Neosho discusses Broadway Street closure
The Neosho City Council met on Jun. 15 for their bi-monthly meeting, closing out unfinished business, introducing new ordinances, discussing new business, and discussing the closure of a section of Broadway Street.
The public hearing for bill no. 2021-68, the closing of a section of Broadway Street, had the most discussion with multiple residents that live in the area, speaking.
On May 11, the Planning and Zoning Commission met and discussed a letter from resident Mary Hyde that requested the closure of Broadway Street, from Benham Avenue to Sherman Avenue, because it was not being used or maintained.
They ultimately voted 7-0 to recommend vacating that section of road.
Hyde’s letter said that the city had abandoned that part of Broadway Street when they repaved the roads on the north end of town.
It also stated that the only use it gets is cars racing down the strip and people parking their cars to get to the park or when tournaments are going on.
Teresa Niswonger lives in the city limits but visits her mother, who lives at the section of the proposed closure, often.
During the public hearing on Jun. 15, Niswonger said her mother has lived there since 2003 and always had access both ways through Wall street and Broadway street and that they didn’t know about the potential closure until Memorial Day when they were removing sets of cones blocking the way.
One of the issues Niswonger raised had to do with where her mother’s trash can would have to be brought in order to have her trash picked up, a half a block away.
“My mom hadn’t heard anything about that,” said Niswonger. “At that point, Mary (Hyde) told her that she would have (Public Works Director Nate Siler) from the city call her the next morning to officially tell her that trash needed to be out there. My mom did not receive a call from the city.”
Niswonger said she went door to door to talk to some of the neighbors on Jul. 10 and the majority of those she talked to weren’t in favor of it.
Debbie Pisoni, one of the neighbors in favor of the closing, spoke at the public hearing.
“I’ve lived in a house there 20, 40 years,” said Pisoni. “I had a no parking sign put on that strip that we want closed several year ago because we have men that come with their cameras and park in my front yard, facing my house, taking pictures of ‘the train.’”
“The train tracks are extremely close to my house,” added Pisoni. “I am a woman in her late sixties that lives alone and I’m not happy or comfortable with strange people coming or parking in my front lawn…to go fishing or go play frisbee golf or whatever they want.”
Pisoni added that when she would point out the no parking sign to people who parked there, she is called names and that calling the police does nothing as the offenders were “long gone” before anyone could get there.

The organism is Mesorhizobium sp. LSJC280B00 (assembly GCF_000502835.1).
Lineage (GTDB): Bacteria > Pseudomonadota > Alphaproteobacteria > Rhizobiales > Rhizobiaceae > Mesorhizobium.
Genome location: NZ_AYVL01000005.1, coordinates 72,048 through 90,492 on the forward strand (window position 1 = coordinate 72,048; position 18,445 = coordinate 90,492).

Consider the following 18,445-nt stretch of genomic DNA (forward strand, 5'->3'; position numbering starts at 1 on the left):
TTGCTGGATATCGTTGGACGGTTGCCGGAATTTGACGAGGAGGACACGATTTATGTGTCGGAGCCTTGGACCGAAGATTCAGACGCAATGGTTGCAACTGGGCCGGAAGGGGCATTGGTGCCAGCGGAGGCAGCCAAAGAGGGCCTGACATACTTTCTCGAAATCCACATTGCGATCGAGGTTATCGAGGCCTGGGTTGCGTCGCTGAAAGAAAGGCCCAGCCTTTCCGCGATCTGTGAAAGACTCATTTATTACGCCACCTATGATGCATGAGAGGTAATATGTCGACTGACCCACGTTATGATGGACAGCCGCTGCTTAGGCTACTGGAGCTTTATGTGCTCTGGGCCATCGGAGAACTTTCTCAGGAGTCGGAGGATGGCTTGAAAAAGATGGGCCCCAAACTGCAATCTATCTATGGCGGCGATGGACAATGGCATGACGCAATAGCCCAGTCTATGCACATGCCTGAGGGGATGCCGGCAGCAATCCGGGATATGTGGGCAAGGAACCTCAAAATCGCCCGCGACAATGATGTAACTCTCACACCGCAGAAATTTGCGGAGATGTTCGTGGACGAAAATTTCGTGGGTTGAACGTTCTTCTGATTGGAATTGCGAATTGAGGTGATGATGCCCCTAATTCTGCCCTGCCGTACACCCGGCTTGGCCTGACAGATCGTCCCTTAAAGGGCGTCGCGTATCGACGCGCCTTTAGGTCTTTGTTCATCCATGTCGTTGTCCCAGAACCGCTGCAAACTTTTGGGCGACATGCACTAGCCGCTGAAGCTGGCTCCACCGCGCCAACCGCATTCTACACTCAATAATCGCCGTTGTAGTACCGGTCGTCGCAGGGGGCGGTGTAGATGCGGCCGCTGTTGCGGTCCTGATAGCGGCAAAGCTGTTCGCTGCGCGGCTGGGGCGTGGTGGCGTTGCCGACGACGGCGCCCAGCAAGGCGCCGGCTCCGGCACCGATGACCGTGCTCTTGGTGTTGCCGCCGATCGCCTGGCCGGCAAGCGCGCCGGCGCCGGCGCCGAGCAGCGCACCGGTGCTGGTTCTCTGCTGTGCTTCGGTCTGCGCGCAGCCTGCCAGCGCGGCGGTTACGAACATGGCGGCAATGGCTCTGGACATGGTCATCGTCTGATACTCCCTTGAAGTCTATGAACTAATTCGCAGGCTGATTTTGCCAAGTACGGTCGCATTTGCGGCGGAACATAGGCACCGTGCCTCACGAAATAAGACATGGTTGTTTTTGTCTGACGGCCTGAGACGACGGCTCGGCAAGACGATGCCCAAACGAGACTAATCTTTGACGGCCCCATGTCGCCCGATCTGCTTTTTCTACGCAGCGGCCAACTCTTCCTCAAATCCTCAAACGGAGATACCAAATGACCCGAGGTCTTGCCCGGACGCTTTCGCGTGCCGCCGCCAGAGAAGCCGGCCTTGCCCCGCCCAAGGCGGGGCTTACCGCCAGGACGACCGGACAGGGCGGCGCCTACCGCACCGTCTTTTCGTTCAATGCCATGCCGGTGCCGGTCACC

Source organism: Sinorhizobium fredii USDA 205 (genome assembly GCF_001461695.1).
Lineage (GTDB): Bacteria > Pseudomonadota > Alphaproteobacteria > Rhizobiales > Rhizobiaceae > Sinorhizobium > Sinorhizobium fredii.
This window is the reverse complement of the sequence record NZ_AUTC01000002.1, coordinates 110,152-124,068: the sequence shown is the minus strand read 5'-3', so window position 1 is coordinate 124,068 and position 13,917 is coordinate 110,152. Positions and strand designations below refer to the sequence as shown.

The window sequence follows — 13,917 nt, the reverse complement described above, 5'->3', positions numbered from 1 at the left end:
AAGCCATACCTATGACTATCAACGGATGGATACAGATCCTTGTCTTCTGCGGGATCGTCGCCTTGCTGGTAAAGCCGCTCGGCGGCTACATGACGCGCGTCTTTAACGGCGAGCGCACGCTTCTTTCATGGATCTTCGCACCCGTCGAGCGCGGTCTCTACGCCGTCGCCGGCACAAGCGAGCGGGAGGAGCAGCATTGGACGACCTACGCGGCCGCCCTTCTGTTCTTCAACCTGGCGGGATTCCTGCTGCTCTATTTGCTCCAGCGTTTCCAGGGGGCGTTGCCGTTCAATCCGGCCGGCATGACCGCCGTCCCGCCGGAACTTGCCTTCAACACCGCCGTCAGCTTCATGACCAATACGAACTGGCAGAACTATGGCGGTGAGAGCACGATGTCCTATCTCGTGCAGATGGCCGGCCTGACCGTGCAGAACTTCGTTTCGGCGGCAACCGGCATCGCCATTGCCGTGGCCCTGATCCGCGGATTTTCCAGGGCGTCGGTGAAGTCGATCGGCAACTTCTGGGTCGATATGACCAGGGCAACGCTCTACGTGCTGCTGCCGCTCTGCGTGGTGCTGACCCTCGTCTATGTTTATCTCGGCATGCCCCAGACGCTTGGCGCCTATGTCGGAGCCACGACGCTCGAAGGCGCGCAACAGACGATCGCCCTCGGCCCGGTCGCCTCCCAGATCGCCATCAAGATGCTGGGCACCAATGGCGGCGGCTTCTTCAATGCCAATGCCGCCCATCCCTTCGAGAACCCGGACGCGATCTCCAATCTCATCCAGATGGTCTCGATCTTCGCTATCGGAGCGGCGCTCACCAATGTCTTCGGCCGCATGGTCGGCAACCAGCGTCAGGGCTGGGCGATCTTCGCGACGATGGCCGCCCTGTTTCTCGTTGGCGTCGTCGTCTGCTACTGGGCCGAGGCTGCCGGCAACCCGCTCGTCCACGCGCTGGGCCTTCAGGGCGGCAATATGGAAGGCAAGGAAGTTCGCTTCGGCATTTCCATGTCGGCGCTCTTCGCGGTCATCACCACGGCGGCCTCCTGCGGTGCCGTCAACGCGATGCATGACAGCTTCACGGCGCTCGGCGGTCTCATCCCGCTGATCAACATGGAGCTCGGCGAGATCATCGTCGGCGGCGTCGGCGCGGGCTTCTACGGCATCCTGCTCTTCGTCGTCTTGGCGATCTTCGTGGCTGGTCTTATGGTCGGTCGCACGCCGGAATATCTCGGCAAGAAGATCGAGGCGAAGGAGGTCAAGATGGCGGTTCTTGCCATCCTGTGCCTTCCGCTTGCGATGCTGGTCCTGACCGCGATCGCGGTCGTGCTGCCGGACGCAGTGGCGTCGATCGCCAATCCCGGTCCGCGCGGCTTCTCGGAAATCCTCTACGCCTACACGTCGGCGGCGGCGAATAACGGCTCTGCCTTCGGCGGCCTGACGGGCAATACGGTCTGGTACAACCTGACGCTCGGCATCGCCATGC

“It’s just not fair to us as citizens that pay our taxes,” said Pisoni. “And the fact that you dint pave it when you repaved the entire north end (of the city), it’s the only road on the entire north end that didn’t get paved. As a city, you have abandoned it and not paved it and it needs to go at this point. This is where we’re at, this is why we want the road closed.”
After the public hearing, council discussed bill 2021-68.
Development Services Director Rachel Holcomb said that the city had been talking to Hyde about the issue for about a year and then took questions from council.
Holcomb acknowledged that signs notifying the public of hearings for the proposed closure hadn’t been there at the beginning of the process but that they had been posted since.
Councilman Charles Collinsworth asked about the length of the delay in getting the signs out and the answer received was that when the Planning and Zoning meeting was held to discuss the issues, the signs weren’t out but were shortly after.
“I feel that we botched this thing from the get-go,” said Collinsworth. “And had anyone wanted to come and speak at Planning and Zoning, they did not know about it. And they lost their opportunity, so now they’re making it known tonight. I think perhaps we don’t have a 7-0 vote in Planning and Zoning meeting if this is vetted out and discussed among the people, I don’t know.”
Holcomb also added that Hyde was the only person she had spoken to but didn’t hear any other complaints pertaining to where the trash cans would have to be located and that they hadn’t yet been in contact with Republic about it.
City Manager David Kennedy talked about other dead-end streets in the city and said that those residents are not required to bring their cans to the end of the road and said those discussions could be had with Republic.
“I tend to agree,” said Kennedy. “if I’ve got a residence, I’m going to put my trashcan in front my residence and not drag it a half block or block down the road. I don’t think that’ll be an issue.”
Holcomb asked what other information council might need to make a decision.
One of the responses was to see if there were recorded complaints of people improperly using the private property as had been brought up in the public hearing, while another asked about where the trash cans would have to be taken if the road was closed.
Another council comment asked what the city would want to do with the alleyway if the closure is to go through.
The first of two readings, council agreed to postpone the discussion of the bill until the Jul. 6 council meeting while directing Holcomb to send letters to the property owners in the area about the next public hearing planned for the next council meeting.
Before council agreed to postpone the discussion, Collinsworth said the priorities before the next meeting needed to be figuring out the trash situation and police responses to the area.
“I just feel like maybe this didn’t get fully vetted ahead of time,” said Collinsworth. “It might not change anything; it might change everything. I just feel like the process got shortchanged.”